Pelvic Inflammatory Disease (PID)

Menstuff® has compiled information on the issue of Pelvic Inflammatory Disease (PID).

What is PID?
How common is PID?
How can I get PID?
What can cause an infection to spread into the upper genital tract?
What are the signs or symptoms of PID?
How can I find out if I have PID?
What can I do to reduce my risk of getting PID?
What is the treatment for PID?
What can I do to reduce my risk of getting PID?
Why worry about PID?
Do I need to talk to my partner about PID?
Should I talk to my health care provider about PID?
Where can I get more information?
Resources
Related issues:
Talking With Kids About Tough Issues AIDS, Bacterial Vaginosis, Blue Balls, Chancroid, Chlamydia, Condoms, Contraception, Crabs, Genital Herpes, Genital Warts, Gonorrhea, Hepatitis A, B, C, D, E, Impotency, Nongonococcal Urethritis, Pelvic Inflammatory Disease, Reproduction, STDS, Syphilis, Trichomoniasis, Yeast Infection
 

What is PID?

Pelvic inflammatory disease (PID) is a serious infection in the upper genital tract/reproductive organs (uterus, fallopian tubes and ovaries) of a female. PID can be sexually transmitted or naturally occurring. It can lead to infertility in women (unable to have children) or life-threatening complications.

How common is PID?

Women between ages 15 and 25 have the highest incidence of PID. In the United States, PID is the leading cause of women who are unable to have children.

How can I get PID?

Two other sexually transmitted diseases (STDs), chlamydia and gonorrhea, are the most common causes of PID. Other bacteria or germs can also cause PID. If you have an infection in the genital tract and do not get treated right away, it can cause PID. The infection spreads from the cervix into the uterus, fallopian tubes and ovaries. It can take anywhere from several days to several months after being infected to develop PID.

What can cause an infection to spread into the upper genital tract?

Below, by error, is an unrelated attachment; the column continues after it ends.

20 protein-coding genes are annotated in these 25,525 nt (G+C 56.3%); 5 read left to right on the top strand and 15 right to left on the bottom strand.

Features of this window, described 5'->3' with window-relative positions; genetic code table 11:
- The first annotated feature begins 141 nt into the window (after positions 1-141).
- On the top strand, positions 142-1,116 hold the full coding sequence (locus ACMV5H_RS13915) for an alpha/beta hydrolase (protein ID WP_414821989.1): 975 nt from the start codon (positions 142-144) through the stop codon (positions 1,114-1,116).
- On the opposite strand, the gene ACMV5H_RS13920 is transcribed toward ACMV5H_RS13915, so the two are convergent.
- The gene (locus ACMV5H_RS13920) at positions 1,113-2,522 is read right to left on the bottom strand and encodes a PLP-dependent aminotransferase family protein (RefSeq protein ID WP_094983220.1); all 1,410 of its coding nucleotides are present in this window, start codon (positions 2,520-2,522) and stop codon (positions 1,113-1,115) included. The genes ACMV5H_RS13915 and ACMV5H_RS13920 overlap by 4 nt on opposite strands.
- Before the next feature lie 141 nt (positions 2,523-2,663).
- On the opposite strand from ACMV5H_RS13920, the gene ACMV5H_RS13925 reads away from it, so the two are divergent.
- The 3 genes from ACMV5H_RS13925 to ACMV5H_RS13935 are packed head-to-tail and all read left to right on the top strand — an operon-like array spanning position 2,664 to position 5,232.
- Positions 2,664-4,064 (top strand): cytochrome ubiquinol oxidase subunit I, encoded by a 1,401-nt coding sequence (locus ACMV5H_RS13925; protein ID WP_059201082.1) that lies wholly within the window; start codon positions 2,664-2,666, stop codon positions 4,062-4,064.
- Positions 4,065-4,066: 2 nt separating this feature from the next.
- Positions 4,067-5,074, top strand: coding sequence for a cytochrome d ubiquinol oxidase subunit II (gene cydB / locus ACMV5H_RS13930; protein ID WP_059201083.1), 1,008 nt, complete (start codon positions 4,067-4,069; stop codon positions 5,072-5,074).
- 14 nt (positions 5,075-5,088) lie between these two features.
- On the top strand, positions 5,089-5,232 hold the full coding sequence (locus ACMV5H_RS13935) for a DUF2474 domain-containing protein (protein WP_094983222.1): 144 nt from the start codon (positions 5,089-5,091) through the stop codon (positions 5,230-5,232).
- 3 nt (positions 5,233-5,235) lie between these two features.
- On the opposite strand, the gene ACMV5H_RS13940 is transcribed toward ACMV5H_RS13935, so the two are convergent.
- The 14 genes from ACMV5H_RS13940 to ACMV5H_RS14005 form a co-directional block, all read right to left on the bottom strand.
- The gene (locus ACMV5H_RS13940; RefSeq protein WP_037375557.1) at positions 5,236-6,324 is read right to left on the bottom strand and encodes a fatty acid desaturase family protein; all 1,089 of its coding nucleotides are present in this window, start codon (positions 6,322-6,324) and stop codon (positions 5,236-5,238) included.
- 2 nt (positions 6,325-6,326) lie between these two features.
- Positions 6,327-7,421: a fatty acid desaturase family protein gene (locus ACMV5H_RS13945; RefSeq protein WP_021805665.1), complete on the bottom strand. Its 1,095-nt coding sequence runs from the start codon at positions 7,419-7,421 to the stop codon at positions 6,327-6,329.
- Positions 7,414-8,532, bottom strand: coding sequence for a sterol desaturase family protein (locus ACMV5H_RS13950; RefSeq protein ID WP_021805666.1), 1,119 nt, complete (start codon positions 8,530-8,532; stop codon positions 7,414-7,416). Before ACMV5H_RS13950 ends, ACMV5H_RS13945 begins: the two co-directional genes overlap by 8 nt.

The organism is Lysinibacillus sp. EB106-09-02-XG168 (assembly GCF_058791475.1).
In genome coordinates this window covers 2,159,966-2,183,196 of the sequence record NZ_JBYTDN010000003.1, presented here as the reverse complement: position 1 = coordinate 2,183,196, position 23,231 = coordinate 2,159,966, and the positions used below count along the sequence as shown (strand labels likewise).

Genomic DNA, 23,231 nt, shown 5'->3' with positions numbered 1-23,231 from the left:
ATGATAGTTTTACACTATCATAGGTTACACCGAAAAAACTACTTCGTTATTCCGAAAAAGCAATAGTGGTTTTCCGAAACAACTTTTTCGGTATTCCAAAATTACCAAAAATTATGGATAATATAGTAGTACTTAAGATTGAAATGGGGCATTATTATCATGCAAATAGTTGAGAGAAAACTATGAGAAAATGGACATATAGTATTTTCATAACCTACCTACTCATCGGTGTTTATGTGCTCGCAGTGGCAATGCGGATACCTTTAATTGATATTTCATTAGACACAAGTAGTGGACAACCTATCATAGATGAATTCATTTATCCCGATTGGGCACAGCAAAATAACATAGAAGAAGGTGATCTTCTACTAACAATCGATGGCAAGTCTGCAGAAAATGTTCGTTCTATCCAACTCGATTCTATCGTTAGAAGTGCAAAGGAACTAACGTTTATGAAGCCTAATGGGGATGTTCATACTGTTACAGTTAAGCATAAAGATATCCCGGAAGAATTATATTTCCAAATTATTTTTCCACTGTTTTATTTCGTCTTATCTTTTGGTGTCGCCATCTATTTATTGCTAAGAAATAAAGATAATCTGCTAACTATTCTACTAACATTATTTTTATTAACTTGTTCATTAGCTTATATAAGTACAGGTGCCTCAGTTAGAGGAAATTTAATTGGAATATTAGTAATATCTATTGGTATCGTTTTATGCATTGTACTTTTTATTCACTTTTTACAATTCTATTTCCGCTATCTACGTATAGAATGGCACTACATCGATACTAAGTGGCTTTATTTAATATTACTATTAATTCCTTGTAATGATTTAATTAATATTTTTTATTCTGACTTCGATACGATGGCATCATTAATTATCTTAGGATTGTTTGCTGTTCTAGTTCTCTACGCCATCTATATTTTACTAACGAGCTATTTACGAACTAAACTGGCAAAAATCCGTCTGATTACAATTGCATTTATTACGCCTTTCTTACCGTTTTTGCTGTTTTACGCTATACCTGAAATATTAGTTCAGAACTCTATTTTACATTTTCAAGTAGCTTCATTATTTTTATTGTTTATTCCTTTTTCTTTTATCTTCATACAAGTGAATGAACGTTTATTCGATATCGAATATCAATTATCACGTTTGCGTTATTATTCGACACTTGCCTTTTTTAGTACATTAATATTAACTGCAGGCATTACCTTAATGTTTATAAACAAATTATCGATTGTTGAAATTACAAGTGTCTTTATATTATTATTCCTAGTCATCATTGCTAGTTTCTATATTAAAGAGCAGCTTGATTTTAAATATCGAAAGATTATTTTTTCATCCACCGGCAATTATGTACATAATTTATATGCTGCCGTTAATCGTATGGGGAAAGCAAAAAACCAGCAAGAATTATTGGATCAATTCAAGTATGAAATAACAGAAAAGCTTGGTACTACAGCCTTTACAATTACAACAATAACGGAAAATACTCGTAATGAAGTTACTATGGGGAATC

What are the symptoms of PID?

How can I find out if I have PID?

The diagnosis of PID can be made when all three of the following symptoms are found during a pelvic exam:

What is the treatment for PID?

Follow-up:

What can I do to reduce my risk of getting PID?

Why worry about PID?

Do I need to talk to my partner about PID?

Yes. Telling a partner can be hard, but keep in mind that most people with an STD don't know they have it. It's important that you talk to your partner as soon as possible so she or he can get treatment. Men are more likely than women to have symptoms of chlamydia or gonorrhea (two STDs that cause PID). It is possible to pass PID back and forth, so if you get treated and your partner doesn't, you may get infected again.

Should I talk to my health care provider about PID?

Yes. Because PID often does not have symptoms, you may need to talk to your doctor or nurse about whether or not you should be tested. If you are having unprotected sex or discover that your partner is having unprotected sex with another person, you may want to ask your doctor or nurse about being tested.

Where can I get more information?

If you have additional questions about PID, call the CDC National STD and AIDS Hotlines at 800.342.2437 or 800.227.8922. The hotlines are open 24 hours per day, seven days a week. For information in Spanish call 800.344.7432, 8:00 AM to 2:00 AM Eastern Time, seven days a week. For the Deaf and Hard of Hearing call 800.243.7889, 10:00 AM to 10:00 PM Eastern Time, Monday through Friday. www.ashastd.org/stdfaqs/pid.html

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